The comprehensive gazetteer and bibliography of the medieval castles, fortifications and palaces of England, Wales, the Islands.
The listings
Other Info
Print Page 
Next Record 
Previous Record 
Back to list 

Great Yarmouth Town Wall

Also known as, or recorded in historical documents as;

In the civil parish of Great Yarmouth.
In the historic county of Norfolk.
Modern Authority of Norfolk.
1974 county of Norfolk.
Medieval County of Norfolk.

OS Map Grid Reference: TG52670734
Latitude 52.59956° Longitude 1.72995°

Great Yarmouth Town Wall has been described as a certain Urban Defence.

There are major building remains.

This site is a scheduled monument protected by law.
This is a Grade 2 listed building protected by law*.


The Medieval Town Wall of Great Yarmouth runs from the river Bure to the banks of the river Yare and is about 23 ft high, 2238 yards long and encloses an area of 133 acres. The construction of the wall was authorised by the Crown in 1260 but building did not begin until 1284. The method of construction was that a trench, later the moat, was dug to a depth of 5ft. Its base was lines with large flagstones to form a solid level surface. Walling of knapped flint, some 2ft 6ins thick was then built as a revetment containing the loose material forming the trench sides. A 5ft trench was dug along the inner side of the revetment wall and at intervals of about 11ft. heaps of flint were placed to form piers for the brick arcading. The brick work formed the inner walling and knapped flint was built on the basal revetment to form the outer facing. In between the piers arrow slits were placed constructed of Caen stone. The top of the brick arcading was finished off as a wall walk and the flint facing was built up to form the parapet. Towers and gates were constructed at intervals along the wall. The wall was completed in the late C14th. In the C16th an earthen rampart was thrown up against the inner side of the wall as a defense against gunfire from ships. Gun ports were constructed on top of the rampart. The Mount (see TG 50 NW 17) and the South Mound (see TG 50 NW 5) were constructed at this time as emplacements for ordnance.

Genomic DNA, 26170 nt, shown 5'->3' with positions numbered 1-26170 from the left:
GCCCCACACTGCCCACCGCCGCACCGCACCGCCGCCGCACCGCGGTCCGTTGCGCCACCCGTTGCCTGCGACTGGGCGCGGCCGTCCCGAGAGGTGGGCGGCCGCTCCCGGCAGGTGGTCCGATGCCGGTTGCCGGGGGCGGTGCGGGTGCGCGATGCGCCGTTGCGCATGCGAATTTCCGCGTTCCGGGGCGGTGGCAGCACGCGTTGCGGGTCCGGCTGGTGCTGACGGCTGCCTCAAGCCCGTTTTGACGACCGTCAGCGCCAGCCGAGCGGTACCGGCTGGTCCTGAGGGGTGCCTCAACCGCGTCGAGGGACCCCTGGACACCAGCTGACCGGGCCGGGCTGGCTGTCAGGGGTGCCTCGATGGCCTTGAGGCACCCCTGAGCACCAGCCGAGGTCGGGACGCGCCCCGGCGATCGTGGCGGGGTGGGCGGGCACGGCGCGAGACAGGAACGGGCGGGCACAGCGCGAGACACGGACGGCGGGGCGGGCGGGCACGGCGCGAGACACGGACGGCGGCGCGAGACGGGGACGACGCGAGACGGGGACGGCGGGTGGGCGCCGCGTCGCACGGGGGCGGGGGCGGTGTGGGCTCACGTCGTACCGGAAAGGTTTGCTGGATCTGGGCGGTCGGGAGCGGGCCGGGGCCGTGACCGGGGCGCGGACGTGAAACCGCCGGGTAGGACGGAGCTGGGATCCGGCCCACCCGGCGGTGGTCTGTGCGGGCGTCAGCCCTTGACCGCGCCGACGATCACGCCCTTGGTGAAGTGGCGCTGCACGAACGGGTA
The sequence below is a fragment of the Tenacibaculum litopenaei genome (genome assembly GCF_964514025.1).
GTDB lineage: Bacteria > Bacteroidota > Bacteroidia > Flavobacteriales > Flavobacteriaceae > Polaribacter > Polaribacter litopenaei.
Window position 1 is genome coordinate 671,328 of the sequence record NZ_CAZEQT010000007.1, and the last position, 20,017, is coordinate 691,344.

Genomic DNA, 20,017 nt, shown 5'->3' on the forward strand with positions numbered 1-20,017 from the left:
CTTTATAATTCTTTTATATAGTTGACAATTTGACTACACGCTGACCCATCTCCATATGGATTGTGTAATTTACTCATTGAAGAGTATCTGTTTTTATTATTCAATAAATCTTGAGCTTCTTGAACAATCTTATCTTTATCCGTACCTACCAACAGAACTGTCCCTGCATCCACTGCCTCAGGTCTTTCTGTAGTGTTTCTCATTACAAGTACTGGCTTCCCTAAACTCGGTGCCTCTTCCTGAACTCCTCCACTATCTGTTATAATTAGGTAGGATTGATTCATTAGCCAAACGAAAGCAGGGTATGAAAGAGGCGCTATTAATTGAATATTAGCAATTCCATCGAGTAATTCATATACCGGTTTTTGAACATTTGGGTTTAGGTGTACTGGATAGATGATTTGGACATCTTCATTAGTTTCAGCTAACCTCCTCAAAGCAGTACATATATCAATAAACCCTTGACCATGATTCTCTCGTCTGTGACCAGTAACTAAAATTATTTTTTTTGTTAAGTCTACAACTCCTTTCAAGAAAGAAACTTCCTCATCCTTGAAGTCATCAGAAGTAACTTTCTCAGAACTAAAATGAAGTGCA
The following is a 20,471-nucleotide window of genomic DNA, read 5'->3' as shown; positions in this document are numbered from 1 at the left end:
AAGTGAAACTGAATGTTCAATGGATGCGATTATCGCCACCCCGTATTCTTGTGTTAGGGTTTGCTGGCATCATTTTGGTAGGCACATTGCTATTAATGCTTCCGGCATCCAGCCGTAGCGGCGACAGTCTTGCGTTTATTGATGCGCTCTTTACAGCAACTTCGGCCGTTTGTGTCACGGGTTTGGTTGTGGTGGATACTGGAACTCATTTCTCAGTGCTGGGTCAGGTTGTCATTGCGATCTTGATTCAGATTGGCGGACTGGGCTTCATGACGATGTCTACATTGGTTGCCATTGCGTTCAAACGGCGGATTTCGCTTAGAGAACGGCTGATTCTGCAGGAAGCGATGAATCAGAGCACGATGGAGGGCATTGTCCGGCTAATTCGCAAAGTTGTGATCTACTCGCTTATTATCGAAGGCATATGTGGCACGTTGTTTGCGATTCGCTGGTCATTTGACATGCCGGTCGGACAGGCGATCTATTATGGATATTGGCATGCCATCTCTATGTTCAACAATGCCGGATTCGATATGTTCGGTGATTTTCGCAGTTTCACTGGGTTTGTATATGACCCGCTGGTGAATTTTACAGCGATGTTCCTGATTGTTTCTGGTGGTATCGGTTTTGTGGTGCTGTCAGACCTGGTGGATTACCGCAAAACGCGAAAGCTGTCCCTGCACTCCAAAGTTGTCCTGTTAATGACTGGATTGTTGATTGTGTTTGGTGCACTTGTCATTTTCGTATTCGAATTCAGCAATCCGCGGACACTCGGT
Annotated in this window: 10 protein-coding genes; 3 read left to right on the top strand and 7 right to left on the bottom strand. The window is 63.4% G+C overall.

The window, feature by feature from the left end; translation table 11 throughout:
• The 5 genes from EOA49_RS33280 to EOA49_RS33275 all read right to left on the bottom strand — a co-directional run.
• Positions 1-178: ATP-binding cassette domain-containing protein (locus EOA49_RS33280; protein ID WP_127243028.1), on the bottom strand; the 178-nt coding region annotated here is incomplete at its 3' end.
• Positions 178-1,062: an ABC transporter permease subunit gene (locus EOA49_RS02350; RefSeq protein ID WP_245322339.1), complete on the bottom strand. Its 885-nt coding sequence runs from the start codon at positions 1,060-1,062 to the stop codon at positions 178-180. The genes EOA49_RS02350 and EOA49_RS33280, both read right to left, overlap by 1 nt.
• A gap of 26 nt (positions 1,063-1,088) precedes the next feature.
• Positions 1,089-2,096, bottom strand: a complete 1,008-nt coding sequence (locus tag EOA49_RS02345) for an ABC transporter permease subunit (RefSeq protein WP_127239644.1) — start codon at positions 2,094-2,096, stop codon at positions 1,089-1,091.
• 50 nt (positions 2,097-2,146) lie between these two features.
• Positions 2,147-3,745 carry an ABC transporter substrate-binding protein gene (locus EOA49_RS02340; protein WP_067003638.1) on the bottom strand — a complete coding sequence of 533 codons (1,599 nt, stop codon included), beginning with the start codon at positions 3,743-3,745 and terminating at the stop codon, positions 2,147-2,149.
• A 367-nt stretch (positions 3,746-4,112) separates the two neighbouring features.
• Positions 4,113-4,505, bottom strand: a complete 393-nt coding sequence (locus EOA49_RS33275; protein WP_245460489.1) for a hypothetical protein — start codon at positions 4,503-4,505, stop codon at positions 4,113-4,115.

The town was refortified during the Civil War when the moat was redug. By the late C18th the moat was refilled with soil and rubbish and the wall had ceased its defensive function (Gt Yarmouth Town Wall Report Oct 1969; Turner 1971).
Great Yarmouth Town Wall is in the main visible throughout its entire length. Modern buildings occupy a few short lengths and modern roads now replace the old gates but many of the towers remain. Traces of the internal earthworks are still visible but there is no trace of the moat. Where best preserved the thickness of the wall attains 2.0m with a height of 6.0m (F1 RSC 28-OCT-80).
In the 16th century the Duke of Norfolk ordered that the wall be reinforced. This was done by the building up of a rampart of largely domestic rubbish behind the wall. This reinforcing process was repeated several times in 1557 and 1587. (PastScape)

A Royal licence to crenellate was granted in 1261 Sept 28 (Click on the date for details of this licence.).